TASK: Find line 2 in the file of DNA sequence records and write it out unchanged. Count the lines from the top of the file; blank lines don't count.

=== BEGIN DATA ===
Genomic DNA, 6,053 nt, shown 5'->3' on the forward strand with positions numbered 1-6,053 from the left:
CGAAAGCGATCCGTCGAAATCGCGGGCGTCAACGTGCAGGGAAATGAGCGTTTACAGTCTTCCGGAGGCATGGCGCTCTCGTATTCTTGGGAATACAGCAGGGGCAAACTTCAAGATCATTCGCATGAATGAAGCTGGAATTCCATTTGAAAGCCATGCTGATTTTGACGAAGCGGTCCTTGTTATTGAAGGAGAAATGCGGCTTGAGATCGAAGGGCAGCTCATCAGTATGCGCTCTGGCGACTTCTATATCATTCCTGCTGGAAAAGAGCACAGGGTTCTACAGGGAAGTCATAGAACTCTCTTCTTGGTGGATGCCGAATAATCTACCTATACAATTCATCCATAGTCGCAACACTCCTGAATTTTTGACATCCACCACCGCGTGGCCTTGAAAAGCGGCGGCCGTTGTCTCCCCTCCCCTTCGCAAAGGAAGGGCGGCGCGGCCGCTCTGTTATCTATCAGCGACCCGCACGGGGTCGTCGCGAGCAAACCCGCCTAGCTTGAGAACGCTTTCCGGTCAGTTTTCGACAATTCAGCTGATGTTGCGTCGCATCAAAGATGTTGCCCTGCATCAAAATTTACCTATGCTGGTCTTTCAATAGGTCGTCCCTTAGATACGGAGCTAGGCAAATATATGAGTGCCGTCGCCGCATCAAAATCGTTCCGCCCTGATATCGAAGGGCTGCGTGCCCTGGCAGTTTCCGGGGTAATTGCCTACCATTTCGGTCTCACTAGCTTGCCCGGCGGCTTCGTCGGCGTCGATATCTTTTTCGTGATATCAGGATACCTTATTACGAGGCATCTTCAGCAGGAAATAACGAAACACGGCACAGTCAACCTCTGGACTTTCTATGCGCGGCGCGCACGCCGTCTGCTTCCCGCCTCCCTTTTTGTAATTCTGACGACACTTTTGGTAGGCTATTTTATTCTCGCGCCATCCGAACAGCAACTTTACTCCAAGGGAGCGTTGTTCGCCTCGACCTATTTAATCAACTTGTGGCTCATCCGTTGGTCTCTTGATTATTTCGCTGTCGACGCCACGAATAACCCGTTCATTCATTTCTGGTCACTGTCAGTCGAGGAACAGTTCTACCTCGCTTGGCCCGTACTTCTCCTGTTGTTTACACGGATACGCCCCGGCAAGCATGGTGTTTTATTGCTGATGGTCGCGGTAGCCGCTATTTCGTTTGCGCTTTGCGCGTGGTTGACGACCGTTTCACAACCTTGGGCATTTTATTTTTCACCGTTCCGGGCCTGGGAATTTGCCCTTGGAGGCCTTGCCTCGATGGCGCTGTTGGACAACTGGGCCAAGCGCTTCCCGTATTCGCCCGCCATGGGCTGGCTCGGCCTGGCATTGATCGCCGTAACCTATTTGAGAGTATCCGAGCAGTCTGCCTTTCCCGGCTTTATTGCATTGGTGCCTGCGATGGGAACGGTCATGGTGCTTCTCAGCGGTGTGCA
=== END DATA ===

CGAAAGCGATCCGTCGAAATCGCGGGCGTCAACGTGCAGGGAAATGAGCGTTTACAGTCTTCCGGAGGCATGGCGCTCTCGTATTCTTGGGAATACAGCAGGGGCAAACTTCAAGATCATTCGCATGAATGAAGCTGGAATTCCATTTGAAAGCCATGCTGATTTTGACGAAGCGGTCCTTGTTATTGAAGGAGAAATGCGGCTTGAGATCGAAGGGCAGCTCATCAGTATGCGCTCTGGCGACTTCTATATCATTCCTGCTGGAAAAGAGCACAGGGTTCTACAGGGAAGTCATAGAACTCTCTTCTTGGTGGATGCCGAATAATCTACCTATACAATTCATCCATAGTCGCAACACTCCTGAATTTTTGACATCCACCACCGCGTGGCCTTGAAAAGCGGCGGCCGTTGTCTCCCCTCCCCTTCGCAAAGGAAGGGCGGCGCGGCCGCTCTGTTATCTATCAGCGACCCGCACGGGGTCGTCGCGAGCAAACCCGCCTAGCTTGAGAACGCTTTCCGGTCAGTTTTCGACAATTCAGCTGATGTTGCGTCGCATCAAAGATGTTGCCCTGCATCAAAATTTACCTATGCTGGTCTTTCAATAGGTCGTCCCTTAGATACGGAGCTAGGCAAATATATGAGTGCCGTCGCCGCATCAAAATCGTTCCGCCCTGATATCGAAGGGCTGCGTGCCCTGGCAGTTTCCGGGGTAATTGCCTACCATTTCGGTCTCACTAGCTTGCCCGGCGGCTTCGTCGGCGTCGATATCTTTTTCGTGATATCAGGATACCTTATTACGAGGCATCTTCAGCAGGAAATAACGAAACACGGCACAGTCAACCTCTGGACTTTCTATGCGCGGCGCGCACGCCGTCTGCTTCCCGCCTCCCTTTTTGTAATTCTGACGACACTTTTGGTAGGCTATTTTATTCTCGCGCCATCCGAACAGCAACTTTACTCCAAGGGAGCGTTGTTCGCCTCGACCTATTTAATCAACTTGTGGCTCATCCGTTGGTCTCTTGATTATTTCGCTGTCGACGCCACGAATAACCCGTTCATTCATTTCTGGTCACTGTCAGTCGAGGAACAGTTCTACCTCGCTTGGCCCGTACTTCTCCTGTTGTTTACACGGATACGCCCCGGCAAGCATGGTGTTTTATTGCTGATGGTCGCGGTAGCCGCTATTTCGTTTGCGCTTTGCGCGTGGTTGACGACCGTTTCACAACCTTGGGCATTTTATTTTTCACCGTTCCGGGCCTGGGAATTTGCCCTTGGAGGCCTTGCCTCGATGGCGCTGTTGGACAACTGGGCCAAGCGCTTCCCGTATTCGCCCGCCATGGGCTGGCTCGGCCTGGCATTGATCGCCGTAACCTATTTGAGAGTATCCGAGCAGTCTGCCTTTCCCGGCTTTATTGCATTGGTGCCTGCGATGGGAACGGTCATGGTGCTTCTCAGCGGTGTGCA